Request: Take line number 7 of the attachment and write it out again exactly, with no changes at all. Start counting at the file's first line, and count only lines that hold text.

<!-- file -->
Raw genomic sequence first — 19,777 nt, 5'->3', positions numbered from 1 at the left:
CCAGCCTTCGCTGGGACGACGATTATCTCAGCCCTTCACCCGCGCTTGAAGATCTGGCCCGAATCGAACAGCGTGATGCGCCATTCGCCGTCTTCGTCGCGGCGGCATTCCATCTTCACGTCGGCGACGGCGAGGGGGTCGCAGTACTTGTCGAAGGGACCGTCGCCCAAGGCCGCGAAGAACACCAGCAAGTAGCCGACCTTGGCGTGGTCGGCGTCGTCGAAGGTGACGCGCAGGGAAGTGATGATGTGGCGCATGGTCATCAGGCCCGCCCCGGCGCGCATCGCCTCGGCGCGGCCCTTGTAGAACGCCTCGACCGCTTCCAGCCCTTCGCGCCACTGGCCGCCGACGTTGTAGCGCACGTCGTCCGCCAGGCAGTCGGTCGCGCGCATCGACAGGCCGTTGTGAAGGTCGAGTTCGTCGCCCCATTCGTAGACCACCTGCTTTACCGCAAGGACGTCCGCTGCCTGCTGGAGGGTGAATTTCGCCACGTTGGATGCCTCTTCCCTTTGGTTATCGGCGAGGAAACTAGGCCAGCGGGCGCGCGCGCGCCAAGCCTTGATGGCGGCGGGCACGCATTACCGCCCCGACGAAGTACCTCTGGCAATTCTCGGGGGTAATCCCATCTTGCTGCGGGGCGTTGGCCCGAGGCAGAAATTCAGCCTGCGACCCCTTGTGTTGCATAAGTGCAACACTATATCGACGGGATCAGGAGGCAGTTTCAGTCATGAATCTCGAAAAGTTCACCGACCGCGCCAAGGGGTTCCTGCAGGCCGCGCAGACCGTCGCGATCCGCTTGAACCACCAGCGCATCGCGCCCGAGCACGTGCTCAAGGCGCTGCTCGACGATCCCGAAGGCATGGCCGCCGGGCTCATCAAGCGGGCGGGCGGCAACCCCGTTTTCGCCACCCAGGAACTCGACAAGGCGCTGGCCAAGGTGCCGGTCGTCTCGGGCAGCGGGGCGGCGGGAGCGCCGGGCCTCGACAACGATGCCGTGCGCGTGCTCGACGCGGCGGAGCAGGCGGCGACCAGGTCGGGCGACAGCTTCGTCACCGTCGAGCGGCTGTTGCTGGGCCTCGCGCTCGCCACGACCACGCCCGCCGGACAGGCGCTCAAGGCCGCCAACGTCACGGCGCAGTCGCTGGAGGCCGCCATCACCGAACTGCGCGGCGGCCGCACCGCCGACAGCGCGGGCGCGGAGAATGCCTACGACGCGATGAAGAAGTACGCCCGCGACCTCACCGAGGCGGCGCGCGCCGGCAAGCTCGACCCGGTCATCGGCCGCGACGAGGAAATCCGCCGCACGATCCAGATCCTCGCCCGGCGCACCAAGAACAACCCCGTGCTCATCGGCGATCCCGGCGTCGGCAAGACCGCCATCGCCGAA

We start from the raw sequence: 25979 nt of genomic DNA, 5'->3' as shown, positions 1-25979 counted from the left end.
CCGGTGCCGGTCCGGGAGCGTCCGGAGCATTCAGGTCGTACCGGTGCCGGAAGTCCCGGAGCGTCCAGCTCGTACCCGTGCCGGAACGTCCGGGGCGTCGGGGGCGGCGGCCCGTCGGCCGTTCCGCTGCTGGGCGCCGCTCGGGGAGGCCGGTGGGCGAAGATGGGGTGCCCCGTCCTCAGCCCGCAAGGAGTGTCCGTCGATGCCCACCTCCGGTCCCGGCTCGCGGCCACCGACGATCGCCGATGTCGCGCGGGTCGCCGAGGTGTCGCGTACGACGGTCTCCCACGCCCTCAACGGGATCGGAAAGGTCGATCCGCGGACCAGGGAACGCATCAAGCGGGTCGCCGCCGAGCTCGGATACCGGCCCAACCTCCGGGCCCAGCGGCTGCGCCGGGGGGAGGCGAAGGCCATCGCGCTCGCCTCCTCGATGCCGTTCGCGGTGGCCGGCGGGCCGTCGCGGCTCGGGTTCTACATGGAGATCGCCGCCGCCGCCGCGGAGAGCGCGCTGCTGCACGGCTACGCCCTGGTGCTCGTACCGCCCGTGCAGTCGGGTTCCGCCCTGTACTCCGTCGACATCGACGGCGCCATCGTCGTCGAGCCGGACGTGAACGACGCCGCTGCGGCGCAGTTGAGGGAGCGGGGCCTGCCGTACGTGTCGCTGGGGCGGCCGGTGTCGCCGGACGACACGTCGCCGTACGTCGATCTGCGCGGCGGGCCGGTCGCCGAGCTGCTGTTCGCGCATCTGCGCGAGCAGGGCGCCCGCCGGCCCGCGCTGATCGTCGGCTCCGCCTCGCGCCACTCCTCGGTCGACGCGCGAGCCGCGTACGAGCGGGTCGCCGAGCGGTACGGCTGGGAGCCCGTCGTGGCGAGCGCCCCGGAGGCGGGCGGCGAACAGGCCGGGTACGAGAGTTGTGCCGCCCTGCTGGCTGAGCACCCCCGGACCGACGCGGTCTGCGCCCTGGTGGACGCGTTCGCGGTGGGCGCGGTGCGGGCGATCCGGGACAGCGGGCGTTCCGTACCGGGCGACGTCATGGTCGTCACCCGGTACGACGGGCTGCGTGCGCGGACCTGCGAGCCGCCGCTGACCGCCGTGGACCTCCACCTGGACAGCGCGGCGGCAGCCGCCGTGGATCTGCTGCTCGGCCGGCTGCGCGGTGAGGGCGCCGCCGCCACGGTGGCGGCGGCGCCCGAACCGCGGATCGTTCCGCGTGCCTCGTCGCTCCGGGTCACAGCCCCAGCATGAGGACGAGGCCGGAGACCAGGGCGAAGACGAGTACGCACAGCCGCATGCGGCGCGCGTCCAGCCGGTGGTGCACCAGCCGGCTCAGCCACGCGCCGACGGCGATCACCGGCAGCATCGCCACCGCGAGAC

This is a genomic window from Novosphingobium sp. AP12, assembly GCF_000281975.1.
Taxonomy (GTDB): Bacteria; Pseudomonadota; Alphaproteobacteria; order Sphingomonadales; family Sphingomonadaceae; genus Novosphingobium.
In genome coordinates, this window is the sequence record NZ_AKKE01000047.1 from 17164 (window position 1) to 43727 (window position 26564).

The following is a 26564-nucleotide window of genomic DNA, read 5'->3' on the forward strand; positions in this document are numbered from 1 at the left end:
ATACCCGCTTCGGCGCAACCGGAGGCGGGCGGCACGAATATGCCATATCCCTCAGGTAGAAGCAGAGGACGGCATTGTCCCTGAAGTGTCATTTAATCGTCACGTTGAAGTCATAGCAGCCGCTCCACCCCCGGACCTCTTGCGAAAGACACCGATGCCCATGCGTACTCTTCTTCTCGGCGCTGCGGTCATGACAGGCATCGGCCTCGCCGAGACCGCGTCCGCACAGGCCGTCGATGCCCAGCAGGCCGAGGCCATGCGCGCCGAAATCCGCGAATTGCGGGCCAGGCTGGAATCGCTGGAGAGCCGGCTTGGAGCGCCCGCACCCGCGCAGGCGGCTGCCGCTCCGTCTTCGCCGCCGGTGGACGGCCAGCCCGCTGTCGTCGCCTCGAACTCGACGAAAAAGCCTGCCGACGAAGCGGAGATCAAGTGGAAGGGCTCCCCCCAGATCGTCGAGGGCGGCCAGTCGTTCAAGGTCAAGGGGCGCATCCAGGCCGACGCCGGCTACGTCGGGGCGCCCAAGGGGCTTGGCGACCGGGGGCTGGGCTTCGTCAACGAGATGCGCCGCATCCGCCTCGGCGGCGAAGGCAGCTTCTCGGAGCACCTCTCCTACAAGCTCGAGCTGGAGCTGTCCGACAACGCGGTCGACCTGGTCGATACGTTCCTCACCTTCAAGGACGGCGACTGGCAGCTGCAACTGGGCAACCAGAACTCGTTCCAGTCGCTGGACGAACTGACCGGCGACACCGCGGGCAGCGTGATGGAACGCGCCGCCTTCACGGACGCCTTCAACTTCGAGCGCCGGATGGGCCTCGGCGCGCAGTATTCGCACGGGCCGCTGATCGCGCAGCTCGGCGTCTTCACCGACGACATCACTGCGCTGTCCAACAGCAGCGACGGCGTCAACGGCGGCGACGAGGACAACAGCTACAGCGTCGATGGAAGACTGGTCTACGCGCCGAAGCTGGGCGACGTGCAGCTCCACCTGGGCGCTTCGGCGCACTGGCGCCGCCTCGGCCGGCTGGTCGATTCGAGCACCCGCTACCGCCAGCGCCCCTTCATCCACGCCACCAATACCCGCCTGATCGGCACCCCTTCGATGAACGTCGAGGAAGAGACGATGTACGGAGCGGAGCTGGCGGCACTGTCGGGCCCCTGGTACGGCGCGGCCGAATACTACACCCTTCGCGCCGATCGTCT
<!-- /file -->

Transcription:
In genome coordinates, this window is the sequence record NZ_AKKE01000047.1 from 17164 (window position 1) to 43727 (window position 26564).